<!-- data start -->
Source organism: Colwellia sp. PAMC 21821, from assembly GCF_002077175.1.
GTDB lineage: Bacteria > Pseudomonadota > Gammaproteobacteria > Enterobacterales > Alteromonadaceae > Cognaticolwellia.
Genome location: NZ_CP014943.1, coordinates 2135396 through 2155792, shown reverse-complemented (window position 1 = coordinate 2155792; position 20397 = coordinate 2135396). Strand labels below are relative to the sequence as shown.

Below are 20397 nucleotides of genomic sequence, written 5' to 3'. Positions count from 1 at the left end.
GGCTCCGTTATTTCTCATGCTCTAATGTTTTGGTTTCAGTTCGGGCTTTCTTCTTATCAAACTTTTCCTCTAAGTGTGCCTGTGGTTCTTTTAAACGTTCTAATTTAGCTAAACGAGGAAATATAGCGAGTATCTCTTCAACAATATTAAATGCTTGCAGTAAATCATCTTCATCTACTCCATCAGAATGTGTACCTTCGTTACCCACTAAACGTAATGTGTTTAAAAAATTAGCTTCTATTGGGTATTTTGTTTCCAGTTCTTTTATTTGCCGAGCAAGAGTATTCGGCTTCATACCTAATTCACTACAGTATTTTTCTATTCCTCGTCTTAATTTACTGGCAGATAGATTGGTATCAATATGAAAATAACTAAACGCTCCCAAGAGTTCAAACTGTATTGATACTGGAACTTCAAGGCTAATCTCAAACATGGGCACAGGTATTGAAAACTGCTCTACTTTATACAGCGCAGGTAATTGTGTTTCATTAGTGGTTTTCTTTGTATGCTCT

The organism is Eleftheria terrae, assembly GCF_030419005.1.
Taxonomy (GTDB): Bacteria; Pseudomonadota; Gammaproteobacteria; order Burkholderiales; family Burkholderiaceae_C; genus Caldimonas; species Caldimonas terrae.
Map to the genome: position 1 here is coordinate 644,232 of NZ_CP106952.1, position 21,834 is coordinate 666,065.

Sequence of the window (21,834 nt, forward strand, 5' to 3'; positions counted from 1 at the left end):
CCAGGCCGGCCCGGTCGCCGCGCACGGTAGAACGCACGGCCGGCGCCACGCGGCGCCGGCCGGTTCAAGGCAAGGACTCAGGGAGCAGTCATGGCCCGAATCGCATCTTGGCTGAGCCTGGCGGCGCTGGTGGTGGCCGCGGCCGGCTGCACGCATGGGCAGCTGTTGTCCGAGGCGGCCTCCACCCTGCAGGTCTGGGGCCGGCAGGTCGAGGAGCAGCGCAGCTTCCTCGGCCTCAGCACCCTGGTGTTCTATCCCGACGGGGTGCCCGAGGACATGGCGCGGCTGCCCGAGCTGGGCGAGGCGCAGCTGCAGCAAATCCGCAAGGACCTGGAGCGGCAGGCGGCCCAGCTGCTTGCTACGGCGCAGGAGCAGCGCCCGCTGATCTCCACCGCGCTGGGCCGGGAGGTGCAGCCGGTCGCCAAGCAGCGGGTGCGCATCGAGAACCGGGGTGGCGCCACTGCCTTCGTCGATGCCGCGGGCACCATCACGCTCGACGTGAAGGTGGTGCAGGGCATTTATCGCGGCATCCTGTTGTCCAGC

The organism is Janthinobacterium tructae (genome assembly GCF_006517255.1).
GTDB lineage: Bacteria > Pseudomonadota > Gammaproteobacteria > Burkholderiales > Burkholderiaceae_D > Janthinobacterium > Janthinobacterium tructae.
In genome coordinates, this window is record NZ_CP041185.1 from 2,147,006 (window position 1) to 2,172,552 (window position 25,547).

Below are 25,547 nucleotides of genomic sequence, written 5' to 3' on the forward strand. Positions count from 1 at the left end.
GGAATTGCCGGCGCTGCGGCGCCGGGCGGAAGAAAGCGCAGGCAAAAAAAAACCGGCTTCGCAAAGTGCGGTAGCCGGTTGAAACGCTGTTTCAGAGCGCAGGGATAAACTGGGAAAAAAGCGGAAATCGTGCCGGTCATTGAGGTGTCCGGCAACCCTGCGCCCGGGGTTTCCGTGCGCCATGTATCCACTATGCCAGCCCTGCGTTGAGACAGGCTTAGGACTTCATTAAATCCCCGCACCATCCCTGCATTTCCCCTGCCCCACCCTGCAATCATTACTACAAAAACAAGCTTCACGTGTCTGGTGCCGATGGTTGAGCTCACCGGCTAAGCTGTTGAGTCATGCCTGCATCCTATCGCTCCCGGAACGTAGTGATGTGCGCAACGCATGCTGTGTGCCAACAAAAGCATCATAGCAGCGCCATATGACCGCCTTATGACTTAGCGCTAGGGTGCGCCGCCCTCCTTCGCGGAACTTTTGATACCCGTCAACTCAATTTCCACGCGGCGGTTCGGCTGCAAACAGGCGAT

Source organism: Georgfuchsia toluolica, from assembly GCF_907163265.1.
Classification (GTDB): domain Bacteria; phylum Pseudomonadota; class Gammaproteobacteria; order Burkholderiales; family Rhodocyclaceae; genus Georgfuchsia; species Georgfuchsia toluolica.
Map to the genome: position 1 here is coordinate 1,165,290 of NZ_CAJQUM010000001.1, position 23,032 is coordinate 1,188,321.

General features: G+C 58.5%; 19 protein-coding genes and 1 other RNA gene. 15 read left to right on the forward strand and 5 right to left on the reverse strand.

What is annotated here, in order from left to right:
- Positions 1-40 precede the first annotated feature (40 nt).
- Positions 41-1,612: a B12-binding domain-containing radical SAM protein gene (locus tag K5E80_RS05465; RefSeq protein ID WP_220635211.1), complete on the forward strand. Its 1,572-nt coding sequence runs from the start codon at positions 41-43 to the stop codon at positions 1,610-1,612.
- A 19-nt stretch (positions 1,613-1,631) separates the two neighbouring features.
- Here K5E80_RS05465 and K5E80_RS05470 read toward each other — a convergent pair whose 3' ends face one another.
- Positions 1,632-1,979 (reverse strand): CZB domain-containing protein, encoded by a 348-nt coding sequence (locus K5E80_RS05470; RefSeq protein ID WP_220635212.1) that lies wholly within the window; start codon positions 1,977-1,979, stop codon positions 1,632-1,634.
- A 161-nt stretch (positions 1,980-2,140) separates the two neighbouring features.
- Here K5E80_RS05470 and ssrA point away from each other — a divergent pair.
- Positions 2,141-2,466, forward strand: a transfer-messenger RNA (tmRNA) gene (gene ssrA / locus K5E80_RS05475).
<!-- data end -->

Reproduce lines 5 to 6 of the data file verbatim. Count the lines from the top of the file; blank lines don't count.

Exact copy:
GGCTCCGTTATTTCTCATGCTCTAATGTTTTGGTTTCAGTTCGGGCTTTCTTCTTATCAAACTTTTCCTCTAAGTGTGCCTGTGGTTCTTTTAAACGTTCTAATTTAGCTAAACGAGGAAATATAGCGAGTATCTCTTCAACAATATTAAATGCTTGCAGTAAATCATCTTCATCTACTCCATCAGAATGTGTACCTTCGTTACCCACTAAACGTAATGTGTTTAAAAAATTAGCTTCTATTGGGTATTTTGTTTCCAGTTCTTTTATTTGCCGAGCAAGAGTATTCGGCTTCATACCTAATTCACTACAGTATTTTTCTATTCCTCGTCTTAATTTACTGGCAGATAGATTGGTATCAATATGAAAATAACTAAACGCTCCCAAGAGTTCAAACTGTATTGATACTGGAACTTCAAGGCTAATCTCAAACATGGGCACAGGTATTGAAAACTGCTCTACTTTATACAGCGCAGGTAATTGTGTTTCATTAGTGGTTTTCTTTGTATGCTCT

The organism is Eleftheria terrae, assembly GCF_030419005.1.